Signs Your Loved One Should Enter Drug Rehab

AddictionWhen your loved one is a drug addict or is abusing drugs, the toughest decision can be whether to ask him/her to enter drug rehab.

It can also be the best decision – for you and for your loved one.

Nobody knows your friend or family member better than you. But be sure you are methodical in your thinking.

Look for combinations of signs that your loved one may need to enter drug rehabilitation.

Drug Rehab Can Be the Hardest Decision

Talking to a loved one about entering rehab is always incredibly difficult. But so is watching him/her continue  with drug abuse problems.

Addiction has a great deal of control over the person abusing drugs and sometimes it takes the push of rehabilitation to actually see the problem.

Seek Professional Help

Professional advice is essential. A drug rehab professional must meet with the addict. You should have your own opinion and checklist, by all means, but combine them with professional consultation to ensure you see the entire picture and all the options.

Remember that a doctor cannot force your loved one to enter drug rehab. It requires consent from the addict.

Signs That Drug Rehab May Be Needed

Some addicts exhibit all the signs that they need to enter rehab, while others are skilled at hiding their addiction. Watch for combinations of signs.

  • Withdrawal. After the drug of addiction has worn off, withdrawal symptoms may include a combination of some of these: headaches, nausea, vomiting, stomach cramps, diarrhea, constipation, tremors, aches and pains.
  • Moods fluctuating markedly. Watch for sudden unexplained outbursts of irritability, anger, anxiety and depression. Be sure this symptom is present alongside other drug addiction signs, because mood swings alone can be an indication of other disorders.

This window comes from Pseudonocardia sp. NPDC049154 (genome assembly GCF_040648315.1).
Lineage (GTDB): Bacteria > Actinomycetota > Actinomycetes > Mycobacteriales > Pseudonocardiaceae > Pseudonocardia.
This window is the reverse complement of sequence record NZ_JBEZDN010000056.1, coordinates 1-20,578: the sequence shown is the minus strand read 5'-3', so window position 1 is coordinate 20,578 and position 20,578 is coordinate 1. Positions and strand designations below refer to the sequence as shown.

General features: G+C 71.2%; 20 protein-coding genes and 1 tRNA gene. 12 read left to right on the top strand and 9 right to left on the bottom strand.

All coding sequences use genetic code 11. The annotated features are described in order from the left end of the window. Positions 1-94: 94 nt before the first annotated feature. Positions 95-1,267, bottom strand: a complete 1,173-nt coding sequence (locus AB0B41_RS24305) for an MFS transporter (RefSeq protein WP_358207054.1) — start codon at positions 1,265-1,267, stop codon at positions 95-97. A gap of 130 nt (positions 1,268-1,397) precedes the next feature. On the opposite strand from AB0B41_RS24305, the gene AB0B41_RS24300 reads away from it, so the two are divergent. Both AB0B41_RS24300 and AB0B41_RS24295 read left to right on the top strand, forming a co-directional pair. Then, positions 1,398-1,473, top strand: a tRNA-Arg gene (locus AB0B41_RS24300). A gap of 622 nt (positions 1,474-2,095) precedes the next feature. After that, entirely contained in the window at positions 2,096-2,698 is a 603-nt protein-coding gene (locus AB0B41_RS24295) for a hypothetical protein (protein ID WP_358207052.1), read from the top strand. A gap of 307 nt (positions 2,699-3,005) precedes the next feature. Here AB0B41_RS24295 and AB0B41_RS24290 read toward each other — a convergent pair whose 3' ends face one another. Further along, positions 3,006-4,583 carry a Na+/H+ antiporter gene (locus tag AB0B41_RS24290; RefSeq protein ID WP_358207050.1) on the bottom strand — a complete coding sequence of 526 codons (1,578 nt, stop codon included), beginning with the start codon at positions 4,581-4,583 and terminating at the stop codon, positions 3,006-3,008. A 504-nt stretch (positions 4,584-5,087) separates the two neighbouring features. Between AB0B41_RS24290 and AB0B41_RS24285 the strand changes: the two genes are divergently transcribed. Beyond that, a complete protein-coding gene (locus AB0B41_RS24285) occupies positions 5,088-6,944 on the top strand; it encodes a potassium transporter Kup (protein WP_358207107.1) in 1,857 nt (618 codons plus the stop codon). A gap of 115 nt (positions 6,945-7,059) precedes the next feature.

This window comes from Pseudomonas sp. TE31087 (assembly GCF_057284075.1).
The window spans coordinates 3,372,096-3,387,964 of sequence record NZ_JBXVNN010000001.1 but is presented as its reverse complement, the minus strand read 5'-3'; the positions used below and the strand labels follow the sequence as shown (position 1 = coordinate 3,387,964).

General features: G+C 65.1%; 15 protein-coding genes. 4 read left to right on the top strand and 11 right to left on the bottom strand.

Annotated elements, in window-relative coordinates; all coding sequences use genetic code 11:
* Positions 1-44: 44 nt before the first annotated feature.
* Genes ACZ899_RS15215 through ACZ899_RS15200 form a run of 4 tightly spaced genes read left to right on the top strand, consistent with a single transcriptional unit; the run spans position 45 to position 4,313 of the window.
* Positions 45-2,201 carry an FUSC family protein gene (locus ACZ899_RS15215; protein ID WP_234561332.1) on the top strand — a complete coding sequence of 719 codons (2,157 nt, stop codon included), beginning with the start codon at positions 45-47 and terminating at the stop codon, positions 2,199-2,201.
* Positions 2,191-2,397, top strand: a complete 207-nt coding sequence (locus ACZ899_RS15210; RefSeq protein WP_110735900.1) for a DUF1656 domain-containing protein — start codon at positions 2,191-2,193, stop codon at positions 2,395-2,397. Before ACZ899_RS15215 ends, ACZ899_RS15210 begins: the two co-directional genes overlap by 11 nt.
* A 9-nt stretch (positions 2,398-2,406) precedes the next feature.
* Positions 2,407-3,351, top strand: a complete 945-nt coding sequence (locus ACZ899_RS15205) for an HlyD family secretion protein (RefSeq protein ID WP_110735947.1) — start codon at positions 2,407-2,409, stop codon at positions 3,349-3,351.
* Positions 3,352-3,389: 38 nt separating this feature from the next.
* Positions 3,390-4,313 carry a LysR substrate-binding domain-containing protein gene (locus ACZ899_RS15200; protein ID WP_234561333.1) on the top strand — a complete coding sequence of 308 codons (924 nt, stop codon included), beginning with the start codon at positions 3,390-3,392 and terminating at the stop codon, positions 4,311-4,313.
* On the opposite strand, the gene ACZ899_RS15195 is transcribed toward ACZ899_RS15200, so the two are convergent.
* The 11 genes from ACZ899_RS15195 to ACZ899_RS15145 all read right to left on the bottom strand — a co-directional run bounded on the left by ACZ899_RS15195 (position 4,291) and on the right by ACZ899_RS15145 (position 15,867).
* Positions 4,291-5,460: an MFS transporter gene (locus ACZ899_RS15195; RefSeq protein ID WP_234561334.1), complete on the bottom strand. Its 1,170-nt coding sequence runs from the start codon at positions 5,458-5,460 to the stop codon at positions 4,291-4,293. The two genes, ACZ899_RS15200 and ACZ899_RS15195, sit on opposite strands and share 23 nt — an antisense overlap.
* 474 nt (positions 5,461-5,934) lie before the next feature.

• Big changes in energy and sleep patterns. From incredible manic energy without sleep to long periods of extreme lethargy, fatigue and extended sleeping.
  • Dishonesty, secretiveness and evasiveness. Addicts often lie about their drug taking and hide it. They may become unusually private, evasive or secretive.
  • Dramatic weight change. Some drugs ruin appetite while over-extending the metabolism, causing very rapid weight loss. Sometimes a person may eat continuously without gaining weight.
  • Sudden absenteeism from work, school or other obligations can be a sign of drug problems, but only when viewed in combination with several other signs. There may even be unexplained periods of time when the person cannot be contacted. Cover stories can often be evasive and not add up.
  • Losing interest in enjoyable activities. Suddenly fun things – hobbies, family gatherings, sports, exercise, etc – fall off the addict’s priority list.
  • Cash and valuable items may start disappearing. Addicts need money to buy more drugs and the addiction can mess with their sense of right and wrong. This becomes doubly worrying if an addict claims to be always short of cash.

Determining When to Take a Stand

If you have any concerns at all, talk to the experts. It is better to be safe than sorry.

When a loved one is being controlled by the problems listed here, he/she needs to enter drug rehab. Huge damage can be prevented by professional rehabilitation. It saves lives.

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